Browsing through the list of small MPVs in the Philippines may be a daunting challenge. Not because you have a multitude of choices, but because all the big players are making very compelling cars to buy. With reputation and quality on point with these big brands, it usually comes down to which dealer will call you back first, or offer you the best deal and financing plan.
Two offerings in the market today, the Mitsubishi Xpander and the Honda BR-V, are both rockstars in their own right. One is the popular kid on the block, while the other is that cool wallflower that is very interesting once you get to know him.
Both of these small MPVs do have ground clearance and updated styling. It’s a competition between Mitsubishi’s Dynamic Shield and Honda’s H Design languages. Styling is definitely subjective in this matter. Some people like robots, while others like Hs.
The Mitsubishi has an atypical front facia. While that may be a draw to some, it could steer others clear of it. The headlights are not in the normal position, rather, it’s embedded onto the bumper along with the turn signals. It’s definitely a combination of several boxes and edges that may appeal to a broad range of people, which is why the model is highly inquired for.
The BR-V is more traditional when it comes to its exterior styling. By no means does it look old, however. Honda uses styling cues that are tried and tested then extended the vehicle’s look thanks to a facelift. It’s a safe design because everything is where you expect it, and there aren’t too many over-the-top elements, nor are there overly proportioned panels. It’s a composed design.
The rear and side profiles are similar. They both have five doors and hoods, but the exterior of the Xpander is bigger, even if its proportions say otherwise. In our opinion, the BR-V is a safer choice when it comes to style. The Xpander is fine, but quirkier, which could turn some heads – for better or for worse.
The interiors of these two cars aren’t that far off from one another. The Xpander’s interior is a contrast to the quirky exterior. The design is very conservative, and not too memorable. It stays true to the name though, because of its bigger size, it features more passenger space and cargo volume.
Inside of a BR-V, Honda chose to make it more stylized and less conservative. There are many lines and elements that make up the dashboard. If you get the top of the line V variant, you’ll be greeted with a red leather-clad interior, which makes a world of difference.
With regard to the interiors, you have two polar opposites. The outside of the Xpander may be bold, but the interior is safe. The BR-V, on the other hand, has a conservative exterior, and a louder more stylized interior. We cannot deny that the BR-V makes a great case for itself while paired with is safe exterior styling and quality interior details as found on V variants.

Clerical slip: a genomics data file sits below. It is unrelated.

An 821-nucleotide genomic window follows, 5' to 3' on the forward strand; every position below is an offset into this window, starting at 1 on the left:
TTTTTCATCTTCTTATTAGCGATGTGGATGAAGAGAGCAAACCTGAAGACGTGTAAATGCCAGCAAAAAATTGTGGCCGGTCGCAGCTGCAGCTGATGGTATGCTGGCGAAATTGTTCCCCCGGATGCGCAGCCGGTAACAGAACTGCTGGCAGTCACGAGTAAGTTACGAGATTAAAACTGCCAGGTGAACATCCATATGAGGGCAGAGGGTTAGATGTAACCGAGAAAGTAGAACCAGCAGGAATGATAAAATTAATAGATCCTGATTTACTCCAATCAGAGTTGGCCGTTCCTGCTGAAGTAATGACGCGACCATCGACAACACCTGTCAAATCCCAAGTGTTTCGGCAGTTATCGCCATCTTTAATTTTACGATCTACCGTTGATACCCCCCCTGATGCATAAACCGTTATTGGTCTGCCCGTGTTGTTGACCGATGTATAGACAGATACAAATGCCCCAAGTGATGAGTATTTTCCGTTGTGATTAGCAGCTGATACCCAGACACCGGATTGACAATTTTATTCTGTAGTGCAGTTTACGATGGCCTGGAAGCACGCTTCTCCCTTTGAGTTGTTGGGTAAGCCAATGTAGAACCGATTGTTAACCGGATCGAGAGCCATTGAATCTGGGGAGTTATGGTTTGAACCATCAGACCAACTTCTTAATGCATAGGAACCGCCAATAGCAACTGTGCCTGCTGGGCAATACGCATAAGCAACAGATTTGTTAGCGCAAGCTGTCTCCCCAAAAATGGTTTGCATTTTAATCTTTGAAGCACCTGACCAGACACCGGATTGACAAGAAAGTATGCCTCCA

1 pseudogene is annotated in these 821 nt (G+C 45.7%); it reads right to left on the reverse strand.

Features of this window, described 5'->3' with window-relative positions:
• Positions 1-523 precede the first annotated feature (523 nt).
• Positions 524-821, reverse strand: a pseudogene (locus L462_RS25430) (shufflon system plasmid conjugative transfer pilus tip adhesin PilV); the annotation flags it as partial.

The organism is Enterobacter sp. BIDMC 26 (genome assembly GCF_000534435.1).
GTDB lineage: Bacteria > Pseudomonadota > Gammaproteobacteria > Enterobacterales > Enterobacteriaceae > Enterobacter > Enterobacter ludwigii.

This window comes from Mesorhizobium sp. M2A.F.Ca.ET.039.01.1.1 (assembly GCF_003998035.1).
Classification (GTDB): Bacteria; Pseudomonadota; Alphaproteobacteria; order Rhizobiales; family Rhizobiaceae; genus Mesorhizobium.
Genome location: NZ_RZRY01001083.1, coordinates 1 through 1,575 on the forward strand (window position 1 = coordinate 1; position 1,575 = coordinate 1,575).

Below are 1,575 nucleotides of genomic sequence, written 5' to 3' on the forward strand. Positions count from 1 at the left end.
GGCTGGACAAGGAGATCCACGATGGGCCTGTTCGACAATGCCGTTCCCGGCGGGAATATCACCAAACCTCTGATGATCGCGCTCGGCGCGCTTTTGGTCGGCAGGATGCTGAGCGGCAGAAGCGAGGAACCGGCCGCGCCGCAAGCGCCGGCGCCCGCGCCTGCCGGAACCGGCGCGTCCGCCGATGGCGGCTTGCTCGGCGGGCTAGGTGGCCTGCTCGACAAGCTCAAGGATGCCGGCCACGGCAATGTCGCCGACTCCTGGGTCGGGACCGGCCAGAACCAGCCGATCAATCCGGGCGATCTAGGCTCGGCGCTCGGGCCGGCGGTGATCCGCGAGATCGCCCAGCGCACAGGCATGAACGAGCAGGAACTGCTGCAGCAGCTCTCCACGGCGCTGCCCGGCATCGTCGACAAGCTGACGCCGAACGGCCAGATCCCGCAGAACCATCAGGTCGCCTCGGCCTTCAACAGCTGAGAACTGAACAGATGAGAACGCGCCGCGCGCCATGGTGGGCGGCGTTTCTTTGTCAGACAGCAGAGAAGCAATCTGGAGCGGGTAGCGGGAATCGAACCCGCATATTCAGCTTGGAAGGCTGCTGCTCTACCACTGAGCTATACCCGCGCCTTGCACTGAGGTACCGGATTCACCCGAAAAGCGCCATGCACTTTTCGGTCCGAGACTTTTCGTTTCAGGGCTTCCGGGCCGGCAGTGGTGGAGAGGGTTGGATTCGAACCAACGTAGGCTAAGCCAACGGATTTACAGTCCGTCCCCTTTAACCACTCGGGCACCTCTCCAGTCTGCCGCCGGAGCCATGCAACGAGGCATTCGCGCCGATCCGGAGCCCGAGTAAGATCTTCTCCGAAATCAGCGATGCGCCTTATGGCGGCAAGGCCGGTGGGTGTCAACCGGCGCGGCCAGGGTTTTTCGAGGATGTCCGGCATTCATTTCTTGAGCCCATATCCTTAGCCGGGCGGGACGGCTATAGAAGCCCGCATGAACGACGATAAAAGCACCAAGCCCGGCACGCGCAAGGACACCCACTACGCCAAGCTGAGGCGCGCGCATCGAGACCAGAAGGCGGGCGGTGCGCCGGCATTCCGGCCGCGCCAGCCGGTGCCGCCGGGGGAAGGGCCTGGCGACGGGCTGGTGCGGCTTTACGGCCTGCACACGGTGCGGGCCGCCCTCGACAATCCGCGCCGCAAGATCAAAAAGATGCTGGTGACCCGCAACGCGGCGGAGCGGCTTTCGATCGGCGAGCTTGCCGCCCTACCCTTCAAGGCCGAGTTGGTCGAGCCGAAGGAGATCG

You get a seven-inch touchscreen infotainment system in the Xpander, and it features your standard connectivity options, which include the all-important Bluetooth option. However, this seven-incher pales in comparison to the seven-inches of the BR-V that features Apple CarPlay and Android Auto.
A leg up that the Xpander has is cruise control. The BR-V doesn’t, but that’s not going to be too much of a problem if highway driving is not going to be a regular activity. To compensate, the BR-V comes with backup cameras as standard on all variants. For the Xpander however, you’ll have to go up a variant or two in order to get this feature. The BR-V also has speed-sensing door locks, a feature that is sadly omitted on the Xpander.
In terms of safety, these two vehicles in their top-of-the-line trim come equipped with the same safety features. You get the same number of airbags, and both have ABS with EBD.
There is a huge disparity when it comes to this element. The Honda BR-V beats the Xpander in this regard. Both engines have four-cylinders and 1.5L of displacement. Honda uses the same engine that it currently has in the Jazz, which produces 120 hp and 145 Nm of torque. The Mitsubishi has only 102 hp, but with 141 Nm of torque; comparable but still not more than the Honda.
The transmissions are also a night and day difference. Honda has been pioneering CVT technology into its cars for quite some time, and their BR-V is equipped with a unit. Meanwhile, the Xpander’s four-speed automatic transmission isn’t the most advanced, but it will get the job done. Perhaps an advantage to the Xpander is that it offers a manual transmission as an option.
The BR-V will be slightly livelier thanks to the small advantage in power and torque, but when it comes to fuel economy, the Honda also wins in this aspect thanks to its transmission choice.
The top-of-the-line variants of each of these models come at similar price points. In the case of the Xpander, it tops out at P1,175,000 for the GLS Sport AT. This variant comes with all the trimmings and features that Mitsubishi offers for the nameplate. The BR-V, meanwhile, tops out at P1,155,000 in its 1.5 V CVT variant, making it more affordable than the Xpander’s top of the line offering. But, the normal GLS variant of the Xpander does have the same features that the top of the line variant has for only P1,110,000, so that makes it more affordable than the range-topping BR-V.
Regardless, the BR-V with its Android Auto and leather interior makes for a better deal when shopping for a top-spec unit. The S variant at P1,035,000 is more comparable to the Xpander, but with some features which put it on par with Mitsubishi’s offering.
The S variant still seems like a good deal in comparison, but the Xpander’s space on offer will entice others, and its quirky styling may teeter them over the edge. Either way, the V CVT variant of the BR-V is a very compelling offer.